Today’s prompt:

Today’s prompt comes from Sarah J. Sloat:

I’m partial to the tried-and-true prompt that calls for starting a poem with a line written by another poet. For this go-round, it would be interesting to see what poets can launch using a line from Norman Dubie. In his poems, Dubie tells stories, sets scenes and paints landscape, sometimes lush and sometimes wretched. His writing is sure and vivid, and his language is beautiful. As you’ll see below, his similes are incomparable. If forced to compare him with anyone, I’d be more likely to pick a painter than another writer.

For this prompt, take a Dubie line to jump start a poem of your own. Your poem should be titled “Poem Starting with a Line from Norman Dubie.”

Use one of the following as your first line:

  1. His chapel fell into flowers long ago.
  2. A kiss is like a dress falling off a tall building.
  3. Two houseflies are like two fiddles drying.
  4. My favorite pastime has become the imaginary destruction of flowers.
  5. In triplicate, he’s sent an application, listing grievances, to the stars.
  6. You wondered about skin wrinkled by looking at jewels.
  7. In the near field an idle, stylish horse raised one leg.
  8. Worlds are being told like beads.
  9. The pearl slapdash of the moon is on the water.

Be sure to use the title suggested and credit Norman Dubie in your post!

Post your poem to comments!

Read the NaPoWriMo page for details on how the challenge works and how you can participate this month, no matter what your personal writing challenge is for the month of April.

Please read How to Post during NaPoWriMo to find out how the prompt posts work. Remember that work shared this month is shared in precisely that spirit: sharing, as opposed to critiquing.


Posted on April 11, 2015, in NaPoWriMo. Bookmark the permalink. 4 Comments.

  1. It’s a little morbid, to be honest. I’m not usually depressing like this. But when I read that starting line, I was like, “OMG! I have to do this!” Lol, well anyhow, enjoy! 🙂

    Poem Starting with a Line from Norman Dubie

    My favorite pastime has become the imaginary destruction of flowers.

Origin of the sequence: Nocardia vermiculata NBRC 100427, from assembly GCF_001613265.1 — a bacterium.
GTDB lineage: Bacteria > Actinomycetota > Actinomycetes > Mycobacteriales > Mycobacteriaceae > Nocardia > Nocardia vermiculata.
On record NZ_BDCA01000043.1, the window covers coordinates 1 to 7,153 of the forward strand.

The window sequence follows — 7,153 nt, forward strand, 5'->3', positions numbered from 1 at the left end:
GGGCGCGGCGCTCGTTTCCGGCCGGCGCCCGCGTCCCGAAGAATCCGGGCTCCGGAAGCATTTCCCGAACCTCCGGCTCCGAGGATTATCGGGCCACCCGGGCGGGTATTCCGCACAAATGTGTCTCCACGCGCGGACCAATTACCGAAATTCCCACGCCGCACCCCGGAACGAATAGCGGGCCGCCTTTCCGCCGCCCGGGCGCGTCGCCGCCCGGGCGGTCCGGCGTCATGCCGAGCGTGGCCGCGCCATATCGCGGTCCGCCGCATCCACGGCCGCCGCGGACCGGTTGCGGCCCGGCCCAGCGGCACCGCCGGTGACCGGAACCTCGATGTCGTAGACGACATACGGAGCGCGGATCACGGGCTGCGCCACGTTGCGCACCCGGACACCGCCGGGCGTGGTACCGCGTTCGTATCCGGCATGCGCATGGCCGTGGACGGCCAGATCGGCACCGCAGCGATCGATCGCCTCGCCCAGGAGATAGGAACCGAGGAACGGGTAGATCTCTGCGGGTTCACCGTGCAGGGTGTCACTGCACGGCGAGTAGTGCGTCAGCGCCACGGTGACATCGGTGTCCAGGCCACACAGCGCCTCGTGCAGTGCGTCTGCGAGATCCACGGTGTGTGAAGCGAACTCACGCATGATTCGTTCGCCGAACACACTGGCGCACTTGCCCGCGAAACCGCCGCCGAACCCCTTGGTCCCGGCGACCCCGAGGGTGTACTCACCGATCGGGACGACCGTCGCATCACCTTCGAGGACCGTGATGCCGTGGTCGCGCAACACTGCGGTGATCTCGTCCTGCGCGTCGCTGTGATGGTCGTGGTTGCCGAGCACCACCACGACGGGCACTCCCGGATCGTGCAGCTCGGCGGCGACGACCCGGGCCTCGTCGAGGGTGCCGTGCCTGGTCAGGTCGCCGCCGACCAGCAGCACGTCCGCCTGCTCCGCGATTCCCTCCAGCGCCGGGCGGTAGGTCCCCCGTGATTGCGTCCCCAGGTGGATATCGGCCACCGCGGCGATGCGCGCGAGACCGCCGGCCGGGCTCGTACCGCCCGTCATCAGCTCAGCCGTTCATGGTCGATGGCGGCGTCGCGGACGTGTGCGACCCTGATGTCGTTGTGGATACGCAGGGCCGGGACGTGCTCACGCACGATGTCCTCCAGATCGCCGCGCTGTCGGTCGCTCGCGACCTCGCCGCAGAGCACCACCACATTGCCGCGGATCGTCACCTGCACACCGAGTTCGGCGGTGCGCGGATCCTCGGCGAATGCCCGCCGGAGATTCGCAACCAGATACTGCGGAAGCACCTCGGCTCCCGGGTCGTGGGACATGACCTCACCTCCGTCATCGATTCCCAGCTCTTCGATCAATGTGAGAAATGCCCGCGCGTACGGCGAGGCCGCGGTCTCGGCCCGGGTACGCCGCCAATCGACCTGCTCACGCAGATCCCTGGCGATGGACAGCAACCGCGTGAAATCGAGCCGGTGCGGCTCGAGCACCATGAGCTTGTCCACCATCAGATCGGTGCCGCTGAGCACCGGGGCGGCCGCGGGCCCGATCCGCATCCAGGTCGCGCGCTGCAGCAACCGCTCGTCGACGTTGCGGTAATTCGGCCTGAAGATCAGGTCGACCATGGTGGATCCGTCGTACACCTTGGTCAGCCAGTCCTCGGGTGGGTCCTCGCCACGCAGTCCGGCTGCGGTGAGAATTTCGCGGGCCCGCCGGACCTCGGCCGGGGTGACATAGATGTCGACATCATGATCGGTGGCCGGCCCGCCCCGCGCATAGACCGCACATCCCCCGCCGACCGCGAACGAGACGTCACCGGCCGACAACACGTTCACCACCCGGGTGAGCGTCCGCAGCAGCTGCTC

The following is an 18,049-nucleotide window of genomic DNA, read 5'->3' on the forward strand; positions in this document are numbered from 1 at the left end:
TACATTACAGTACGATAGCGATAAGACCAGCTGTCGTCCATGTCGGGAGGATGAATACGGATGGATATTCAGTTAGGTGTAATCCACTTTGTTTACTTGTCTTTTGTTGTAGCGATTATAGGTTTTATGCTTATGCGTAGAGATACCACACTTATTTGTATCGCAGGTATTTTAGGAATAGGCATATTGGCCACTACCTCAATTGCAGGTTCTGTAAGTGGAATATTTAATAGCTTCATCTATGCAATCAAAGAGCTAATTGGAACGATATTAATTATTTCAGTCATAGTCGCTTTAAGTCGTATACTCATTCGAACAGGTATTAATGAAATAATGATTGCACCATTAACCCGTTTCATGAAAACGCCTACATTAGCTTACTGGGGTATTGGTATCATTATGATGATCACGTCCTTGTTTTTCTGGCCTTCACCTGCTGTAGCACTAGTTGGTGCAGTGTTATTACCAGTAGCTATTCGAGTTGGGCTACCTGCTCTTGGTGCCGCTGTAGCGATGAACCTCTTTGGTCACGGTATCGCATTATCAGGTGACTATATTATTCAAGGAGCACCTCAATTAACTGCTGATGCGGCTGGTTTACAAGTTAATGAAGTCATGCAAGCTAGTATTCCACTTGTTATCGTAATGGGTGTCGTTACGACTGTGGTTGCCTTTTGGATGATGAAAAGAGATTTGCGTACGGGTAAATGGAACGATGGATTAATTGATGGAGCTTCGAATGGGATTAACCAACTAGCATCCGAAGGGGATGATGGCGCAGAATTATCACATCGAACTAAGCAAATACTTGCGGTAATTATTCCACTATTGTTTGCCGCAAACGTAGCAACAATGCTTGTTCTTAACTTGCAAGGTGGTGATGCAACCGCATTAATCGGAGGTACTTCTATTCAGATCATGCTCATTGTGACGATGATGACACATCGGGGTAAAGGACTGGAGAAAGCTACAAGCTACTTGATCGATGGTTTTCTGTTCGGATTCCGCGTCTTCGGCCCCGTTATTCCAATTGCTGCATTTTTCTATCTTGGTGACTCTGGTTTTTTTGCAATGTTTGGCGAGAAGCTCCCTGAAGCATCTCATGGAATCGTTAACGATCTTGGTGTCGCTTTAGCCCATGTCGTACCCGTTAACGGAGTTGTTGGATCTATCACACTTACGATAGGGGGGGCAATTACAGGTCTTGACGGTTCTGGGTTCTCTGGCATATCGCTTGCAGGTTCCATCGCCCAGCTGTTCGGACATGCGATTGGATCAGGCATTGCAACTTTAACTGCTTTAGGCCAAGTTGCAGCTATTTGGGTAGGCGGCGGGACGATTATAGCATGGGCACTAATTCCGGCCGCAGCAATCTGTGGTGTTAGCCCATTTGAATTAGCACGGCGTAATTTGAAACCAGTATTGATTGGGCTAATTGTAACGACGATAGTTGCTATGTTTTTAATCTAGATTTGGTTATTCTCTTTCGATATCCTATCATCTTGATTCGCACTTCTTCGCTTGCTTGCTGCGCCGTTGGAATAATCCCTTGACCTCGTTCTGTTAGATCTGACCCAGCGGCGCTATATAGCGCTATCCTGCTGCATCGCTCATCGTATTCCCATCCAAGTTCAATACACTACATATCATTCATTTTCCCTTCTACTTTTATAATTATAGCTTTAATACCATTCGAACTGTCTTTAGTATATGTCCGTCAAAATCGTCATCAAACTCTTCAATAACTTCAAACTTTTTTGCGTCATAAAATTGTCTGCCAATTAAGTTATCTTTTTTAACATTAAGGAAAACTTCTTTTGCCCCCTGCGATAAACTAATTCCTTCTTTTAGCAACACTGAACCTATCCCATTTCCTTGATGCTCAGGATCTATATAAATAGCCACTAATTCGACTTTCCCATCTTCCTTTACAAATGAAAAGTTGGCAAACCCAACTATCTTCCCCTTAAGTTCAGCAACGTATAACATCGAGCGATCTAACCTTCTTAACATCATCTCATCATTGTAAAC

Those vibrant, pretty, joyful beings.
    So bright, so delicate, so… infuriating.
    Those little petals, the way they caress the stigma,
    The way they flutter with a gust of wind,
    So freely, like a bird flapping its wings,

    And I hate them.

    They represent all that I despise.
    Joy, love, excitement, beauty,
    All horrific sentiments to take place in one’s heart.
    Why anyone would like flowers is beyond me.
    As I sit here in depression, in a deep melancholy,
    The only thing that heals me is destruction.
    Destroying these plants, these representatives of evil,
    That is what brings me to a better place.
    That is what alleviates my pain.

  2. “Poem Starting with a Line from Norman Dubie.”

    The pearl slapdash of the moon is on the water
    As the fawn peered into the pond,
    Hoping, wishing for some sort of sign,
    Needing a miracle

    The fawn licked the water,
    losing hope at last
    watching the reflection ripple,
    the moon’s shape danced and glided

    The fawn turned away,
    not noticing the pale splash,
    the fawn entered the forest,
    and a moonlight stag followed

  3. *I shifted this one from Norman Dubie to Edgar Allen Poe’s poem Tamperlane.
    I saw no heaven but in her eye
    Blue eyes
    Crystal eyes
    Heavenly eyes
    Her eyes that stared
    Eyes that showed me heaven
    Ice blue
    Clear as the ocean on a windless day
    Sharp as the blade of a samurai katana
    Her blade stared dug into my souls
    Blue eyes
    I looked but
    I saw no heaven but in her eyes

  4. A poem starting with a line from Norman Dubie.

    His chapel fell into flowers long ago.
    They enveloped the structure
    Peacefully tearing it down

    They left footprints
    In everyone’s hearts
    For they are a gift from God

    It was a sign
    to resign
    to move on with life
    as everything does

    The chapel
    not much anymore
    except the powerful messages
    that were sent from his Father.

    A coincidence?
    I think not!
    It was peaceful destruction
    showing movement
    strength and overcoming.

    His chapel fell into flowers long ago.

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